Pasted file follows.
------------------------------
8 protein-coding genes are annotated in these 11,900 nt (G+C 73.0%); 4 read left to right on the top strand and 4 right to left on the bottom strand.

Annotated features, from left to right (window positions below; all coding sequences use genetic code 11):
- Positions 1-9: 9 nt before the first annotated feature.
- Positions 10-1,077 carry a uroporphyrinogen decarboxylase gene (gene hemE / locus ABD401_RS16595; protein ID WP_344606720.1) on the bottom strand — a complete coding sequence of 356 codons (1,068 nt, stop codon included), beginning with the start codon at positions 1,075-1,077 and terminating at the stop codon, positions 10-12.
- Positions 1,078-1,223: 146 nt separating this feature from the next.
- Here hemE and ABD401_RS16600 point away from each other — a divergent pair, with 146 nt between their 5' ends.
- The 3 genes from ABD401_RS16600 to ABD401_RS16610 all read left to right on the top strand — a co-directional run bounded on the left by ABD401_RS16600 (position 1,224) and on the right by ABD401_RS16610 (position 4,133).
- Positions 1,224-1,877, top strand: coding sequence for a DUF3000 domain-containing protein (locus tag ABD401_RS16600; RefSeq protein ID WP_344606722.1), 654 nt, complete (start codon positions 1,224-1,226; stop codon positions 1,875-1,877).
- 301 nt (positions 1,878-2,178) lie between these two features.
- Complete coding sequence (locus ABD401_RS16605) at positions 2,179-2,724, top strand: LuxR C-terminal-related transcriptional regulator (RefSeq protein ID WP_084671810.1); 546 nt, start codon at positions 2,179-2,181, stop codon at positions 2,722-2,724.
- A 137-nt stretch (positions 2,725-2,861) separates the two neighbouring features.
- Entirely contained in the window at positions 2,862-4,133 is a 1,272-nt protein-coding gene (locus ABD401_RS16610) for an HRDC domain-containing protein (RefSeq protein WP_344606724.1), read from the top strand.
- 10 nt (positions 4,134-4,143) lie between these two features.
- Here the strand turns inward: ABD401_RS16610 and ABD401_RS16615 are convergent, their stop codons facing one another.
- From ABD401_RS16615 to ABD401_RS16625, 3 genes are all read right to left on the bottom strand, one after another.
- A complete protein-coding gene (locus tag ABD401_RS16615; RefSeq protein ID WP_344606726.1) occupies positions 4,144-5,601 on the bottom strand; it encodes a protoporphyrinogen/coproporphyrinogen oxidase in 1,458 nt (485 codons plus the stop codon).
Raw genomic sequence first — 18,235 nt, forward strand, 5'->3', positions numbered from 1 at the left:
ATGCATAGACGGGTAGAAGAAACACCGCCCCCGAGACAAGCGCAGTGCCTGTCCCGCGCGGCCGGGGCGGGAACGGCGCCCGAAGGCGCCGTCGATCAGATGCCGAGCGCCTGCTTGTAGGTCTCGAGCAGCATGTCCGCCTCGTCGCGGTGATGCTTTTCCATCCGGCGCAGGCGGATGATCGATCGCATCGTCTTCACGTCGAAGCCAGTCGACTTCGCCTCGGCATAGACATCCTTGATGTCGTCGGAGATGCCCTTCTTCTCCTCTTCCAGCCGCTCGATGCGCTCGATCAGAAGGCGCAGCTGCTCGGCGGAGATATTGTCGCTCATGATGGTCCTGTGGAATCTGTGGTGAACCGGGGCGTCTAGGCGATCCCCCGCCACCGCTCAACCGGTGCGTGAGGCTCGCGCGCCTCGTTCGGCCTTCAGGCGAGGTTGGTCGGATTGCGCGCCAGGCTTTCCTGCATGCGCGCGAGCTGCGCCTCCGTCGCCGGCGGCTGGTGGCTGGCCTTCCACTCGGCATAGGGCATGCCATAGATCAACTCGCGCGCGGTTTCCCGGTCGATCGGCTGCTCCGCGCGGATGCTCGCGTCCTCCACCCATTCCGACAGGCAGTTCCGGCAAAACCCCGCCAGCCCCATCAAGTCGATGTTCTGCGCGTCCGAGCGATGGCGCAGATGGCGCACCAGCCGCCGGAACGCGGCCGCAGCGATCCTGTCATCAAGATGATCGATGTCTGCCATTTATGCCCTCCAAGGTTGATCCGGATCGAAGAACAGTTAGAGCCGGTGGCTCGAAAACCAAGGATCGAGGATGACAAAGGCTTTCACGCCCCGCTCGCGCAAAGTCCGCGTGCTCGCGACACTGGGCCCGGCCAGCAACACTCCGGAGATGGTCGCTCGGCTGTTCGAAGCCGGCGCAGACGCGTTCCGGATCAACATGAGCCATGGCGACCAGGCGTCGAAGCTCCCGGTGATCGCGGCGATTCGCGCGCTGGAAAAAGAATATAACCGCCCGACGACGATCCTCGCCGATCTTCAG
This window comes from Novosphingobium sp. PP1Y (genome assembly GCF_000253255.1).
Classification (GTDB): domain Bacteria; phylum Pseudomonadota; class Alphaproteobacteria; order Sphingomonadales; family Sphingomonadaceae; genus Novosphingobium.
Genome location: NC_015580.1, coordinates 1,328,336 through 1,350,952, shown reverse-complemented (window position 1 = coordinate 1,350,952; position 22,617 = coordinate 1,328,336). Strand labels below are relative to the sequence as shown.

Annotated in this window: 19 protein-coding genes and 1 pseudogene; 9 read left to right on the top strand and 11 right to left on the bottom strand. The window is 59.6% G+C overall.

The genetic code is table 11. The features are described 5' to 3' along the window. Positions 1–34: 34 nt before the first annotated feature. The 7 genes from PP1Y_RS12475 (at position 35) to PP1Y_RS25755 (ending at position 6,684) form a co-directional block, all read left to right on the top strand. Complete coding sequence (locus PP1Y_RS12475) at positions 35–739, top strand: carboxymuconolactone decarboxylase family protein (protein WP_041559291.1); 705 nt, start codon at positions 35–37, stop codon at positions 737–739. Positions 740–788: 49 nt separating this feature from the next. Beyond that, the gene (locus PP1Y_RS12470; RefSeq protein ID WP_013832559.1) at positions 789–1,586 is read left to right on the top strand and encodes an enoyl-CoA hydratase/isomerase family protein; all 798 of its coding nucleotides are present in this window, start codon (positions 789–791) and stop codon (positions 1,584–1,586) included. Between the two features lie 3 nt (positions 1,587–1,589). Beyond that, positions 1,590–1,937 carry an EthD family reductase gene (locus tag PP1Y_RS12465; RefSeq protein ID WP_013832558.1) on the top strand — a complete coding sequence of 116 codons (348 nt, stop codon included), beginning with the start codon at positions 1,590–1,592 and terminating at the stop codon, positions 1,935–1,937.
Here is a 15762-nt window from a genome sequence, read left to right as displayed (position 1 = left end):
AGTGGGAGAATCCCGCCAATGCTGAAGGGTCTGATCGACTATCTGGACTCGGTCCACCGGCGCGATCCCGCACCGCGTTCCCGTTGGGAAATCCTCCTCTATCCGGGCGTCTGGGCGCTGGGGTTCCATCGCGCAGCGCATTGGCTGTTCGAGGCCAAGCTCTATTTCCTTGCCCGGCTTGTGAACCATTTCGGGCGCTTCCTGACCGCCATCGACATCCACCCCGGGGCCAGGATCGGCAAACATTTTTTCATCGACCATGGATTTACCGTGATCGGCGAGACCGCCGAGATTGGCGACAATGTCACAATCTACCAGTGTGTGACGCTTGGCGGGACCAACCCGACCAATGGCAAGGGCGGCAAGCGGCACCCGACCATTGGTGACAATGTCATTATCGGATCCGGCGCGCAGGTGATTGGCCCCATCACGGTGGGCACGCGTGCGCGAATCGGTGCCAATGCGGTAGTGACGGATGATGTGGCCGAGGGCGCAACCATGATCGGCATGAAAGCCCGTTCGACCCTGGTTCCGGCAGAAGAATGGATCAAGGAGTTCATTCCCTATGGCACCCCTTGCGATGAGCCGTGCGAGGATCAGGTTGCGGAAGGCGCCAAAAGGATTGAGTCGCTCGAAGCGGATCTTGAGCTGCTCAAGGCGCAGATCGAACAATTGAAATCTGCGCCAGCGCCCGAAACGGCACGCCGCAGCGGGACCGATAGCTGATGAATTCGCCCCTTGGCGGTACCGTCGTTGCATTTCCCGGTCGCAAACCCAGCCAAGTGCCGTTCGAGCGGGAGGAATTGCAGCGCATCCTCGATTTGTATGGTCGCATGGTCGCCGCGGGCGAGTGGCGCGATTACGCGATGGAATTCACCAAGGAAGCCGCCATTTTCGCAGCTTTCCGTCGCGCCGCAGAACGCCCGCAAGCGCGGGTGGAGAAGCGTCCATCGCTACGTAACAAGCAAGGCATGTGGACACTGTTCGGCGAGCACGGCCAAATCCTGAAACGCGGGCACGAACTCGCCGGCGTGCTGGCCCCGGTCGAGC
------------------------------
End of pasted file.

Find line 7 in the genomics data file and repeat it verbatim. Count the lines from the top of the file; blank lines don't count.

- The 3 genes from ABD401_RS16600 to ABD401_RS16610 all read left to right on the top strand — a co-directional run bounded on the left by ABD401_RS16600 (position 1,224) and on the right by ABD401_RS16610 (position 4,133).